Likes & Dislikes


Hamburg - Krista photo

Hamburg - Krista photo

“Hamburg was a very pleasant experience for me, even though it was my first visit. I spent a lot of time in the city. My first impression was that it was that it seemed very quiet, and I was sure it was the sort of place where nothing ever happens. How wrong I was!

First there is the DOM, a travelling theme part that comes to the city center twice a year, and stays for a month. In terms of atmosphere, it’s a bit like Oktoberfest in Munich. In fact, there’s a parade of colorful festivals one after the other, all year round.

The city also has quite a noteworthy historic past, and the citizens of Hamburg (or Hamburgers, I suppose) are proud of it. As a major trading port and important center of the historic Hanseatic merchant alliance, Hamburg remains one of the richest cities in Germany, and a prestigious place to live.

One of my favorite districts is the Speicherstadt, which was once a merchant’s mecca. All goods were shipped through here, and this was where they decided the prices before sending them out across Europe. These days the old merchant houses have given way to office buildings, conference centers and museums. This is also where you’ll find the world’s largest model railway. It’s on three levels, and covers 5000m3! It’s a funny thing, but adults are harder to drag away from it than children!

In the part of the city which is bisected by canals, the easiest way to see the beautiful old brick buildings is by taking a boat trip. You can board one of these by travelling first to the Landungsbrücken S-bahn station, and from there heading not towards the Speicherstadt, but rather towards the shipbuilding docks. It’s interesting to see how they can cut a luxury cruise liner in half, insert a new section, then weld the whole thing back together again.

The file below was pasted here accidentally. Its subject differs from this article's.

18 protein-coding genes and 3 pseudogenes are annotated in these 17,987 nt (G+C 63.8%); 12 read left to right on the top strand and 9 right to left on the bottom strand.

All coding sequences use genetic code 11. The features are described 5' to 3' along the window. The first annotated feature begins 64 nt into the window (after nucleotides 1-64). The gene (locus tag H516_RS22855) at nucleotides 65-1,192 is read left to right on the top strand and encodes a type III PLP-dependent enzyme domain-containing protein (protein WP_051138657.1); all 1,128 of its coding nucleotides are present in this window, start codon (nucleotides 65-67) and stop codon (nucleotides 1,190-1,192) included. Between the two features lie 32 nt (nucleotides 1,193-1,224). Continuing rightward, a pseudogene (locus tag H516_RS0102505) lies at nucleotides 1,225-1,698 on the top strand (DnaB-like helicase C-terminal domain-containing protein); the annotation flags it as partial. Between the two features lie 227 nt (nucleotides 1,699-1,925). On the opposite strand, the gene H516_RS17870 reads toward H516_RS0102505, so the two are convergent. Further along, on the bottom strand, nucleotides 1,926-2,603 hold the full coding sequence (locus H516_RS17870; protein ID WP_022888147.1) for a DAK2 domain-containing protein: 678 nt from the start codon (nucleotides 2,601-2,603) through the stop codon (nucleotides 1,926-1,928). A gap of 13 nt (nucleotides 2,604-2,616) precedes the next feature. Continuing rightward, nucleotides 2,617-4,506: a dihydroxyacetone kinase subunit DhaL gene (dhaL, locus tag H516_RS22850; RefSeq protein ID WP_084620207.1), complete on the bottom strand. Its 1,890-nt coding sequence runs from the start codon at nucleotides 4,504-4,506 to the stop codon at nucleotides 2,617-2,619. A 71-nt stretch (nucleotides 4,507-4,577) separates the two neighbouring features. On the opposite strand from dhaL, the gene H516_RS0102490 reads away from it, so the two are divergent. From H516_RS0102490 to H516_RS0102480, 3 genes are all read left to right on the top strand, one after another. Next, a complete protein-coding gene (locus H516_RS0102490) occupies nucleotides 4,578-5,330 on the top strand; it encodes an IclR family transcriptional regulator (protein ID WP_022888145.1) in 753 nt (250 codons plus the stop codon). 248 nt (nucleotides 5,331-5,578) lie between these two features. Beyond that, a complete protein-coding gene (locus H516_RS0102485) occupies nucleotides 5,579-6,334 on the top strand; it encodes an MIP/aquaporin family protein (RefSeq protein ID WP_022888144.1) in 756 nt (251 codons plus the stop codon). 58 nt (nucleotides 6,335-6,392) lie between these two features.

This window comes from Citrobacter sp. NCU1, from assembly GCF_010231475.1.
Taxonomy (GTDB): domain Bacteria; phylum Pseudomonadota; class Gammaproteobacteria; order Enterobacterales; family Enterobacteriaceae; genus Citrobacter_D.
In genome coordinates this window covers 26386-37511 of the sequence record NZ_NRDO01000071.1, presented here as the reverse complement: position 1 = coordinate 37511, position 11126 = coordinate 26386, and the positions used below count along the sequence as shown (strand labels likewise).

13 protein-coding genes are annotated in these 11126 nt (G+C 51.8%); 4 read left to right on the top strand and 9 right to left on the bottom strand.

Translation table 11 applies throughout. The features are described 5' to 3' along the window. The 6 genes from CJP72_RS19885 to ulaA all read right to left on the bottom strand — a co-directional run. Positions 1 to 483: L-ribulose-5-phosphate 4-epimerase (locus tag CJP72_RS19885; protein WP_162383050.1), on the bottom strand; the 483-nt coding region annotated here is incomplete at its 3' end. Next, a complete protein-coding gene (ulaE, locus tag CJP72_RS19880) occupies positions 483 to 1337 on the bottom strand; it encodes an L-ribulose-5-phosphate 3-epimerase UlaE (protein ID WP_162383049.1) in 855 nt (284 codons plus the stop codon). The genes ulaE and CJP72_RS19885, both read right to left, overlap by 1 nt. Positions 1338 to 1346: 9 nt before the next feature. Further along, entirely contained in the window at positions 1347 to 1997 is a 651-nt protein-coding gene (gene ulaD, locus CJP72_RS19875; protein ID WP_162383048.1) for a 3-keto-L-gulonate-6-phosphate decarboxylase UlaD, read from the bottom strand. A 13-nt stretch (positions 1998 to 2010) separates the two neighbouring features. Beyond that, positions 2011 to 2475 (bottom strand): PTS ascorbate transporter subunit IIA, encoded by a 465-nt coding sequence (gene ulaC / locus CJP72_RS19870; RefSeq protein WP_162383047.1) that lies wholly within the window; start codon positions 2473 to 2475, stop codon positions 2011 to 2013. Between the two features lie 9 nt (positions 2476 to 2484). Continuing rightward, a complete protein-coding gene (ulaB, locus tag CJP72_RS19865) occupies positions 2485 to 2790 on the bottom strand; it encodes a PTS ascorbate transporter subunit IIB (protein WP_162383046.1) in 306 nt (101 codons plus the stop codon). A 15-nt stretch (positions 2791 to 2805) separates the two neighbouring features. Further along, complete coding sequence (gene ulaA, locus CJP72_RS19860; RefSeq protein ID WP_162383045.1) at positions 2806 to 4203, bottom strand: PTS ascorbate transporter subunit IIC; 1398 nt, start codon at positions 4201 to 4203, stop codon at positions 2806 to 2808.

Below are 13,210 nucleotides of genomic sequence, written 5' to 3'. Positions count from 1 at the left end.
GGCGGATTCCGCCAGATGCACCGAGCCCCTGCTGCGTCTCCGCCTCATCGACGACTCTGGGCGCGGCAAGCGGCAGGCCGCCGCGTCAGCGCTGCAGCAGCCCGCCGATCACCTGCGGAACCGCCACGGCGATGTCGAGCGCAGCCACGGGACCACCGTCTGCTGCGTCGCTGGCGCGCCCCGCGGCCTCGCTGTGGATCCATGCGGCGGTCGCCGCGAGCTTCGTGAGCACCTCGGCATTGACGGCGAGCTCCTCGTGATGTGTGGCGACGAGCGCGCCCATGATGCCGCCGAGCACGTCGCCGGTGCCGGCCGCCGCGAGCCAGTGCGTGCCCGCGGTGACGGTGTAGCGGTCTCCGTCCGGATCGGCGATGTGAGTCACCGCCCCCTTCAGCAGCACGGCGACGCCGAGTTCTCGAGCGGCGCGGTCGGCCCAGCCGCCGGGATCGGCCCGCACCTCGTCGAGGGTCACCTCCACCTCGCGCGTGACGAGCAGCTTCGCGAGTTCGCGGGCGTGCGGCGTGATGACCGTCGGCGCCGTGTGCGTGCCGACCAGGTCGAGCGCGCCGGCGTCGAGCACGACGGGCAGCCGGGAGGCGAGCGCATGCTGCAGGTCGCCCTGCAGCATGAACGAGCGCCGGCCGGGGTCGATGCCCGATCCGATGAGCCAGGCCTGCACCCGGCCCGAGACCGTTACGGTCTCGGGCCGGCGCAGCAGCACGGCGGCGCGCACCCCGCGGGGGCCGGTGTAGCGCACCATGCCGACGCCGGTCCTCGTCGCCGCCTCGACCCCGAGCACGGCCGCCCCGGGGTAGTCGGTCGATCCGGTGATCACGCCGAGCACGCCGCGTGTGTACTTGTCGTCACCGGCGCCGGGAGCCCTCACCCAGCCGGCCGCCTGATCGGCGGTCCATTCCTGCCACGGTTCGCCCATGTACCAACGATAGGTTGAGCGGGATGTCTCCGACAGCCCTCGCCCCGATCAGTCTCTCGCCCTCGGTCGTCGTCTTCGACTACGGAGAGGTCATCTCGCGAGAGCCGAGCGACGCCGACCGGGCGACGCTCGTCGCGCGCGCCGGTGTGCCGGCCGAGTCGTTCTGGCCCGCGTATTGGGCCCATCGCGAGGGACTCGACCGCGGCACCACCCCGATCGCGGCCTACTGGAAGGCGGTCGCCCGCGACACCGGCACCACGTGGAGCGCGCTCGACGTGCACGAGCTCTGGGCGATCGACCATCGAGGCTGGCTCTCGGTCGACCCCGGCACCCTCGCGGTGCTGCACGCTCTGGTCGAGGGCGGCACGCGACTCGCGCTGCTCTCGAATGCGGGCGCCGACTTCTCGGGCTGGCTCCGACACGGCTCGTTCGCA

Hamburg’s ‘new kid on the block’ is HafenCity, which has been built on the part of the Speicherstadt that was obliterated during World War Two. This district is characterized by very modern, futuristic architecture. This may be the best symbol of Hamburg: a harmonious combination of the old and the new. On a pleasant Sunday afternoon it’s one of the best places to stroll, take pictures and relax by the many parks, promenades and piers.

Hamburg is now also one of Europe’s premier destinations for musicals. High-end productions of such famous shows as The Lion Kind and Tarzan are staged here, and the specially constructed theater can be reached from one of the shipbuilding docks, on stylized, lion-shaped boats. Hamburg also has a red-light district, similar to that of Amsterdam, called the Reeperbahn. Here everything is focused on entertainment, from theaters, bars and restaurants to discos and night clubs.


“One of my favorite parts of Hamburg is the Speicherstadt. This district is divided by numerous canals, each of which is lined by red-brick warehouses of the city’s merchants. This network of warehouses was once among the largest in the world, and goods from every corner of the world arrived here by ship, before being transported on to destinations across Europe. Today it is an architectural heritage site, and the warehouses have been transformed into galleries, offices, banks and luxury apartments. The HafenCity district was constructed on that part of the Speicherstadt which was destroyed during the Second World War. The modern architecture of this district, combined with the more historic appearance of the rest of the Speicherstadt, gives to this part of the city a unique atmosphere.” (2018)


“After unpacking our things, and despite the driving rain, we set off to explore the district. The rain didn’t bother us – we’re already used to the fact that in Hamburg, summer autumn or winter, the streets are almost always wet.